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Avoiding Danger in the Woods

Hunting is an extremely safe activity. According to the National Safety Council, far more people per 100,000 participants are injured while bicycling or playing baseball than while hunting. Further statistics show that while around 100 die in nationwide while hunting each year, more than 1,500 die in swimming-related accidents. But, there are dangers. Here are a few things you can do to ensure you don't become a statistic.

Use a Safety Harness. By far, falls from treestands are the most reported hunting accident. A fall can be a tragic event, or a nonevent, depending on if you're wearing a good safety harness. Summit's Seat-O-the-Pants harness is a five-point harness that's easy to get into and out of and can save your life. Summit even makes a Cub version for youngsters.

Heart attack! Another killer of hunters is the stress caused on the heart when killing or dragging out a deer or other large game animal. Take some time prior to the season to get in shape. Walking with a backpack weighted down with a few books is a good, low-impact way to start. When dragging out game, take your time, and get help. Never stress yourself to the point of exhaustion.
Mistaken for game. This is a phrase that is often seen in accident reports. When hunting with others, always know where they are, and don't shoot if you can't account for each of your party. This also is a basis of gun handling – know your target. Never shoot at something you "think" is game.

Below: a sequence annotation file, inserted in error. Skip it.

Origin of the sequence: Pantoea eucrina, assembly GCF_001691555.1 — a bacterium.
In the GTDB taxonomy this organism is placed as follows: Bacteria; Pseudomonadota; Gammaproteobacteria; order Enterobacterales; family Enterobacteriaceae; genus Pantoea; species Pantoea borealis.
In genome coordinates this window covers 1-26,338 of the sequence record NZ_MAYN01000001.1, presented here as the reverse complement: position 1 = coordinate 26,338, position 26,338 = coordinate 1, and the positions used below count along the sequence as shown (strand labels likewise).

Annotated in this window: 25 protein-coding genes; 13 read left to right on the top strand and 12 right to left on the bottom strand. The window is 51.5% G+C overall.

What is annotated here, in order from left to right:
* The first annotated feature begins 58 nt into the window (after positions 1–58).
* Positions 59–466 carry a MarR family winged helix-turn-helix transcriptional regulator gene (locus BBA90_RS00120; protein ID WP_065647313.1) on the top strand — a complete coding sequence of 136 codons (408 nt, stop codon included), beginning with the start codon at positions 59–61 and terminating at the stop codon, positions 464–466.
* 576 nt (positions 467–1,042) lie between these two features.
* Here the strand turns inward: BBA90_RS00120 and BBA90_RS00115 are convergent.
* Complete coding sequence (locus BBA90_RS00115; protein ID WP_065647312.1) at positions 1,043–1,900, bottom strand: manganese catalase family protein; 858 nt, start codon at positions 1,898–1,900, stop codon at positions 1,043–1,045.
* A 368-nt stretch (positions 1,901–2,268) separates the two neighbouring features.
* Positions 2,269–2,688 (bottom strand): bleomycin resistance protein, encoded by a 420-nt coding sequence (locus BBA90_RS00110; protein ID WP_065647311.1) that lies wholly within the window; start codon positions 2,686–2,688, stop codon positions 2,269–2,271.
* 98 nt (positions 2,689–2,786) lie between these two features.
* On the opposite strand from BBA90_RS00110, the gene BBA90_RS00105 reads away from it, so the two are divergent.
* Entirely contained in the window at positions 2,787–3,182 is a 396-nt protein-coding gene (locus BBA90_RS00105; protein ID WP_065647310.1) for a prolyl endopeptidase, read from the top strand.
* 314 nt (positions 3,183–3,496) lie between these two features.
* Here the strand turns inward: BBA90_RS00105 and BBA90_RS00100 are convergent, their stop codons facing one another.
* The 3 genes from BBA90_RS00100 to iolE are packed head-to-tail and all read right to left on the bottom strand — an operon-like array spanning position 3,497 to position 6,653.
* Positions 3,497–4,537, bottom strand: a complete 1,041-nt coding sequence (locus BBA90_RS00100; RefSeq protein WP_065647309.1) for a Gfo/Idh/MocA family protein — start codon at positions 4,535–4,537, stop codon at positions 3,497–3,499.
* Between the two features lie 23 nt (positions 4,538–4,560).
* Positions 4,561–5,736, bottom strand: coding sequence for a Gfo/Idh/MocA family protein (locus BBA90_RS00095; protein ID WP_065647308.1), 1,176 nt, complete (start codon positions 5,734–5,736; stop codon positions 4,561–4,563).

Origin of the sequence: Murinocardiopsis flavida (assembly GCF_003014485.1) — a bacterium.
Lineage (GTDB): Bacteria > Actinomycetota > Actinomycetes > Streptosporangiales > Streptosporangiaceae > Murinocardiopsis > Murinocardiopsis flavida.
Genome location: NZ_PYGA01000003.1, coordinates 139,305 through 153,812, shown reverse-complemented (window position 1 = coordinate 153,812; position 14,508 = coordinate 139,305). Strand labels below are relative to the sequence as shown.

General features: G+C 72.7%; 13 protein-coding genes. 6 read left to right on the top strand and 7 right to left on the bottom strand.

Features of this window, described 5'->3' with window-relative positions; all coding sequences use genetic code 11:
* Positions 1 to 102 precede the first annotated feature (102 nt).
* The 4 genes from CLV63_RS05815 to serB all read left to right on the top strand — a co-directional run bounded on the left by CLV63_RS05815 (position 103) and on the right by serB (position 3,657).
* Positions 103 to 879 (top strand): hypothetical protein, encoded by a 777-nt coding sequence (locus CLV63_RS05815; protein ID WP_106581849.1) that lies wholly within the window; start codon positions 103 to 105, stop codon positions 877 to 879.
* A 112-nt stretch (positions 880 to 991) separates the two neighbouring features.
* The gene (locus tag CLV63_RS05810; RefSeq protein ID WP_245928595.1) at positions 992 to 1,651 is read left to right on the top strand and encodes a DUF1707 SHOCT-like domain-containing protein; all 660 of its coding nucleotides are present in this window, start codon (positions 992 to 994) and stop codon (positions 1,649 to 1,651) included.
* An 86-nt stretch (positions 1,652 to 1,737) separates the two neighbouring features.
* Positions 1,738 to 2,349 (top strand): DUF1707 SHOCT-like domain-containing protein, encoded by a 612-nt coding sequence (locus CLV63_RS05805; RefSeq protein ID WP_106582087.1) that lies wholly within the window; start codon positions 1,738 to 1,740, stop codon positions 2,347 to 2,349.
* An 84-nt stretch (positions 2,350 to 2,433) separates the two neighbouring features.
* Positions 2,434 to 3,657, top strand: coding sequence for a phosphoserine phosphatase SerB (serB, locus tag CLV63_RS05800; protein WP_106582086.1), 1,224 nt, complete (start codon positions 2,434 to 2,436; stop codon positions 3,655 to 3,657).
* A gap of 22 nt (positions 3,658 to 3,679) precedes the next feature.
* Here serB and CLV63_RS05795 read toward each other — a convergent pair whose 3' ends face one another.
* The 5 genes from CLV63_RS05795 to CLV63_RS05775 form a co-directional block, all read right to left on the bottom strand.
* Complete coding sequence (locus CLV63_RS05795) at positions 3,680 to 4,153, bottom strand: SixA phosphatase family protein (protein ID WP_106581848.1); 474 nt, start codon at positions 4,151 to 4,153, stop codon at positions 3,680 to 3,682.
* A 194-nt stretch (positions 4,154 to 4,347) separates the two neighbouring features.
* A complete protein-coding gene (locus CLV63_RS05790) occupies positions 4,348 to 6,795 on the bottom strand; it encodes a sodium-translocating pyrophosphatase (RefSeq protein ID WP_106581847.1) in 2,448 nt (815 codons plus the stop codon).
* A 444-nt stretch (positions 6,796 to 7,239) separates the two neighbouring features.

Decoy danger. This one is related to the one above. If you see someone sneaking your decoy(s), whether it's turkey dekes, a deer decoy or your spread of waterfowl decoys, alert them by yelling, never by waving. The sudden movement of a wave when someone's engrossed in the sneak can trigger him into whipping out a quick shot. When turkey hunting, place your decoys at least 20 yards out and off to one side. Never place your deer decoy where it can be seen from a road.

The Critters Themselves. Animal attacks are extremely rare, but Tularemia (rabbit fever) and Arboviruses (viruses transmitted to humans through mosquitoes, such as the West Nile virus) can be serious. Take care cleaning any animal, even so far as wearing surgical gloves. As far as the Arboviruses go, wear a bug spray when you can, and try Thermacell unit. These handy devices are awesome for keeping the little buggers away.

There are roughly 8,000 poisonous snake bites per year, and since we're hunting where the snakes live, that ups the odds of a snake encounter. Snake-bite-proof boots and/or chaps help, but most bites still are the result of a hunter messing around with a snake. Best is to back away from the snake and leave the area.